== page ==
Microsoft Challenge Handshake Authentication Protocol

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MS-CHAP

Microsoft CHAP (MS-CHAP) is the often-used Microsoft proprietary version of the Challenge Handshake Authentication Protocol (CHAP). Like CHAP, MS-CHAP relies on a hash of the user’s password and a random challenge string to authenticate the remote user to an authentication server.

MS-CHAP v1 (version 1) has often been criticized for its lack of real security, despite its using CHAP. This criticism refers to MS-CHAP’s effort to be backwards compatible with older Windows workstations. Using LANManager in these situations, the encoding of the password and the challenge was cryptographically weak.

Microsoft attempted to improve this vulnerability in MS-CHAP v2 (version 2). By removing the backwards compatibility option from MS-CHAP v2, it can now support more modern and robust protection for remote authentication. Furthermore, MS-CHAP v2 is able to support server authentication as well, providing some protection that the end user is authenticating to a trusted machine at the same time, that the remote server authenticates the end user.

This mutual authentication process works as follows:

  1. The remote access server (RAS) sends a session ID and a challenge string to the remote client.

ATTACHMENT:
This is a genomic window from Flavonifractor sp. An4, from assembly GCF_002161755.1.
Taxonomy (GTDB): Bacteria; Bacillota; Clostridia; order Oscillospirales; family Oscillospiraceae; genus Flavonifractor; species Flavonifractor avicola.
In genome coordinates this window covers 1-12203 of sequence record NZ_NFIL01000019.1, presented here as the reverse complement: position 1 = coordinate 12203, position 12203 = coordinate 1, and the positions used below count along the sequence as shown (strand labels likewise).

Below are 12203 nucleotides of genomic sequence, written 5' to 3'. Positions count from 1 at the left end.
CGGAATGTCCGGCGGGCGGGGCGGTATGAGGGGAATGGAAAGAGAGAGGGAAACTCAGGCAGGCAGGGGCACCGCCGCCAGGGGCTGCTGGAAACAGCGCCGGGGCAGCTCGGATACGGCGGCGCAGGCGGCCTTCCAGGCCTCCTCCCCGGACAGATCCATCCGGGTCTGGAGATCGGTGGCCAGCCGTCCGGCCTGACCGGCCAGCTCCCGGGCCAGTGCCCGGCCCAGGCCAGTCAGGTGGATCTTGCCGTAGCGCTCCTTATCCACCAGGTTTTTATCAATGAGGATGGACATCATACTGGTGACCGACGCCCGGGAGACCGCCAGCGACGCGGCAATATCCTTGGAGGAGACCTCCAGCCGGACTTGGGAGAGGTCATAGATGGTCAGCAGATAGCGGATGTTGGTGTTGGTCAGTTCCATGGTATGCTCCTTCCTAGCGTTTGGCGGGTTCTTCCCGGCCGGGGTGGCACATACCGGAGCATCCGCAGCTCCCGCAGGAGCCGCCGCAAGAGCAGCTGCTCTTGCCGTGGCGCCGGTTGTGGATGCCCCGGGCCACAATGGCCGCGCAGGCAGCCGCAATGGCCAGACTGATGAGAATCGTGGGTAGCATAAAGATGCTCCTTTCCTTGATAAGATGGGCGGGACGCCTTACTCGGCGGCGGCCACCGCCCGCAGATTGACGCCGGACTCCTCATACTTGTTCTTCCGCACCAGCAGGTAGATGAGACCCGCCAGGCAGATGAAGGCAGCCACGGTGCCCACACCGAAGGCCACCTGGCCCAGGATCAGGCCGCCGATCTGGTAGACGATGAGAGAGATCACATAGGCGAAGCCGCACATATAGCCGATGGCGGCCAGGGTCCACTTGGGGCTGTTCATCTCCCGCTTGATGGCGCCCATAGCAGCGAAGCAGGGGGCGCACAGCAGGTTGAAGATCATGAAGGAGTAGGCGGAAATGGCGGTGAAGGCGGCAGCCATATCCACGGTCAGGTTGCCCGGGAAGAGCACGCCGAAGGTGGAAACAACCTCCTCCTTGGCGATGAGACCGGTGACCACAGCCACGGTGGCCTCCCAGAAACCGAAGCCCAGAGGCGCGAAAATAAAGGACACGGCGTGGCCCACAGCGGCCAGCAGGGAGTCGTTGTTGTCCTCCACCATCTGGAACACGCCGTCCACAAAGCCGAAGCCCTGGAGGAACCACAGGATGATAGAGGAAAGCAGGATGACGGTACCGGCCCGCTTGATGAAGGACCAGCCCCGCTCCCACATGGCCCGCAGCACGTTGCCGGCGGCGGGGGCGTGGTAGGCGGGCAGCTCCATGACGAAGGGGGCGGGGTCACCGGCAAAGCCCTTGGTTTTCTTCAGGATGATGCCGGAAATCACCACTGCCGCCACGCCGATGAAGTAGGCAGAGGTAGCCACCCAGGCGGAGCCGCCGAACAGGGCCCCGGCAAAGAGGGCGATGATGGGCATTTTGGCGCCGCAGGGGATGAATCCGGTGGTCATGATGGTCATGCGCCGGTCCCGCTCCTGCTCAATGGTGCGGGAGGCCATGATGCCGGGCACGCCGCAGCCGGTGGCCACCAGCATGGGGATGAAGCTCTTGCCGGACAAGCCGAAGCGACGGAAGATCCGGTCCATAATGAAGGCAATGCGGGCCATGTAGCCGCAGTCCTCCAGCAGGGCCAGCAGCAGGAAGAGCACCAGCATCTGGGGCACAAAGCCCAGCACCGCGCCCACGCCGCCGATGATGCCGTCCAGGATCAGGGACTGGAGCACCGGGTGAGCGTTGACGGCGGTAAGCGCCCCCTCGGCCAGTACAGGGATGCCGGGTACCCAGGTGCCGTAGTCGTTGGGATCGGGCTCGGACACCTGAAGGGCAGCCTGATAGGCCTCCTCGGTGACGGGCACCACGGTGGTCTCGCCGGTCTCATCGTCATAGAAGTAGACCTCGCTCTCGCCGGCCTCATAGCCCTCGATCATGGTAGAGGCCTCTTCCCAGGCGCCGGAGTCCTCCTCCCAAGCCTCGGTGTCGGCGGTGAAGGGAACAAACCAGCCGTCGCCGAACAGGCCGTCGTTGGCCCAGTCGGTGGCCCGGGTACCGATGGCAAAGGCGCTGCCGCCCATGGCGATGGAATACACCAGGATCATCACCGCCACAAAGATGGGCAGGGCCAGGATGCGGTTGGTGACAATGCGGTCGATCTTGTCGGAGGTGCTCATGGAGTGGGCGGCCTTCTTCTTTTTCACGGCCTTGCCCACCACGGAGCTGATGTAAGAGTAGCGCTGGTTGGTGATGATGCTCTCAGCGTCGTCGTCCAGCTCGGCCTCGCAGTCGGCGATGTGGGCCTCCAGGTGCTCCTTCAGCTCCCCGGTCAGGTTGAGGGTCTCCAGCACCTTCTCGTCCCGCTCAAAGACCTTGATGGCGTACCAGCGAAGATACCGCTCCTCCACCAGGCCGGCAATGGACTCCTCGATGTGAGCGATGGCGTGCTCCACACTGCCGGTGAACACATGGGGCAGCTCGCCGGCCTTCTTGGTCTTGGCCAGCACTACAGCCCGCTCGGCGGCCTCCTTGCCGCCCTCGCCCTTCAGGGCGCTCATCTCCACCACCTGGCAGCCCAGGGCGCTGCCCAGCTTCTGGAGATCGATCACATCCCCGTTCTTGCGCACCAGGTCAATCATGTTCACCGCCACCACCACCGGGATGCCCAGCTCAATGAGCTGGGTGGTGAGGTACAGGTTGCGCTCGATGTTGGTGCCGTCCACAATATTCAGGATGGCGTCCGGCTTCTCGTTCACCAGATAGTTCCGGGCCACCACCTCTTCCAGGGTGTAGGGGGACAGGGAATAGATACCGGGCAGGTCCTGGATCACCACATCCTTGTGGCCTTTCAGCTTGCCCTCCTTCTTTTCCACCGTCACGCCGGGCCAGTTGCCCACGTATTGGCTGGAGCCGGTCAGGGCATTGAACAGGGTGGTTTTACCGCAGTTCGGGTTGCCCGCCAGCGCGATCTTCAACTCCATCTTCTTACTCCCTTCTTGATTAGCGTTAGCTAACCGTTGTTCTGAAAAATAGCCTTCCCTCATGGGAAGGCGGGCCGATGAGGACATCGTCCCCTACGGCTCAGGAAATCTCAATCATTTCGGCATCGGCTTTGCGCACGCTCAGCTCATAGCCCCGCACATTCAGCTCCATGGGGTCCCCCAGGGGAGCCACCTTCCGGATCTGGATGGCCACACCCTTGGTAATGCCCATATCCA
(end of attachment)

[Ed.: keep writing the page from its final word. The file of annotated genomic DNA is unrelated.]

2. The remote client responds with a string that includes the user name, a challenge string to the server, and a hash of the received challenge, the session ID, and the user password.
  3. The remote server checks the hash and compares it to its own hash of the user’s password, sent challenge, and session ID. If the comparison is successful, the user is granted access to the server. The reply packet from the server to the client indicating success or failure of login also contains the server’s response to the clients challenge.
  4. The remote client verifies the authentication response and either uses the connection or terminates it.

By using mutual authentication, MS-CHAP v2 prevents some of the attacks to which v1 was susceptible. Despite this, there is no external authentication of either the remote client or the server. Thus, remote clients can not be assured of the identity of the server they log into—only that they have been granted access to it in a secure manner.